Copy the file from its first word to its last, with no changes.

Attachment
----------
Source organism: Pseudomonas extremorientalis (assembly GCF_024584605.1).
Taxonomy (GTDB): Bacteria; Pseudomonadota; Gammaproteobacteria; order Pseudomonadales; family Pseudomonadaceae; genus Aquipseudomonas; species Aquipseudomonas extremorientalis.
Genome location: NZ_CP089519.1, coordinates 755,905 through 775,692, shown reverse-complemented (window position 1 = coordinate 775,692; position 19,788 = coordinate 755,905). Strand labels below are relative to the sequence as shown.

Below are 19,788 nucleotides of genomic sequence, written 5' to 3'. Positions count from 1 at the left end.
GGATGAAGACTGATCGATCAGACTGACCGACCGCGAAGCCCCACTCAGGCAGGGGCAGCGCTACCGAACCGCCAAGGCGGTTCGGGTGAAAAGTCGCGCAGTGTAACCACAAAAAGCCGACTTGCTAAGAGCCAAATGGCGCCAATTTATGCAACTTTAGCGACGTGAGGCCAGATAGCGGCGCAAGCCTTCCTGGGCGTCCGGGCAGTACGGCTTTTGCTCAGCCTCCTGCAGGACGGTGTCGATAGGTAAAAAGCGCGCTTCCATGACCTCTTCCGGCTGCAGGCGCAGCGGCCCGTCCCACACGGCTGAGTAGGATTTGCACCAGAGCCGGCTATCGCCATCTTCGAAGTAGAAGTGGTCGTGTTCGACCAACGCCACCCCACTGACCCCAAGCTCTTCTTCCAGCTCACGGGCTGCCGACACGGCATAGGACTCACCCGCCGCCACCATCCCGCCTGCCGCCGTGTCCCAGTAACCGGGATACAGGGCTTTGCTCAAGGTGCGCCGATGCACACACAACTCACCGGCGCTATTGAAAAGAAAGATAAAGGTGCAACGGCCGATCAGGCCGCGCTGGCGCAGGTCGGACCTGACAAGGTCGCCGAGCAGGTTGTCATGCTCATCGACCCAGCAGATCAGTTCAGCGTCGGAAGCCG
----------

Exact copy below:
Source organism: Pseudomonas extremorientalis (assembly GCF_024584605.1).
Taxonomy (GTDB): Bacteria; Pseudomonadota; Gammaproteobacteria; order Pseudomonadales; family Pseudomonadaceae; genus Aquipseudomonas; species Aquipseudomonas extremorientalis.
Genome location: NZ_CP089519.1, coordinates 755,905 through 775,692, shown reverse-complemented (window position 1 = coordinate 775,692; position 19,788 = coordinate 755,905). Strand labels below are relative to the sequence as shown.

Below are 19,788 nucleotides of genomic sequence, written 5' to 3'. Positions count from 1 at the left end.
GGATGAAGACTGATCGATCAGACTGACCGACCGCGAAGCCCCACTCAGGCAGGGGCAGCGCTACCGAACCGCCAAGGCGGTTCGGGTGAAAAGTCGCGCAGTGTAACCACAAAAAGCCGACTTGCTAAGAGCCAAATGGCGCCAATTTATGCAACTTTAGCGACGTGAGGCCAGATAGCGGCGCAAGCCTTCCTGGGCGTCCGGGCAGTACGGCTTTTGCTCAGCCTCCTGCAGGACGGTGTCGATAGGTAAAAAGCGCGCTTCCATGACCTCTTCCGGCTGCAGGCGCAGCGGCCCGTCCCACACGGCTGAGTAGGATTTGCACCAGAGCCGGCTATCGCCATCTTCGAAGTAGAAGTGGTCGTGTTCGACCAACGCCACCCCACTGACCCCAAGCTCTTCTTCCAGCTCACGGGCTGCCGACACGGCATAGGACTCACCCGCCGCCACCATCCCGCCTGCCGCCGTGTCCCAGTAACCGGGATACAGGGCTTTGCTCAAGGTGCGCCGATGCACACACAACTCACCGGCGCTATTGAAAAGAAAGATAAAGGTGCAACGGCCGATCAGGCCGCGCTGGCGCAGGTCGGACCTGACAAGGTCGCCGAGCAGGTTGTCATGCTCATCGACCCAGCAGATCAGTTCAGCGTCGGAAGCCG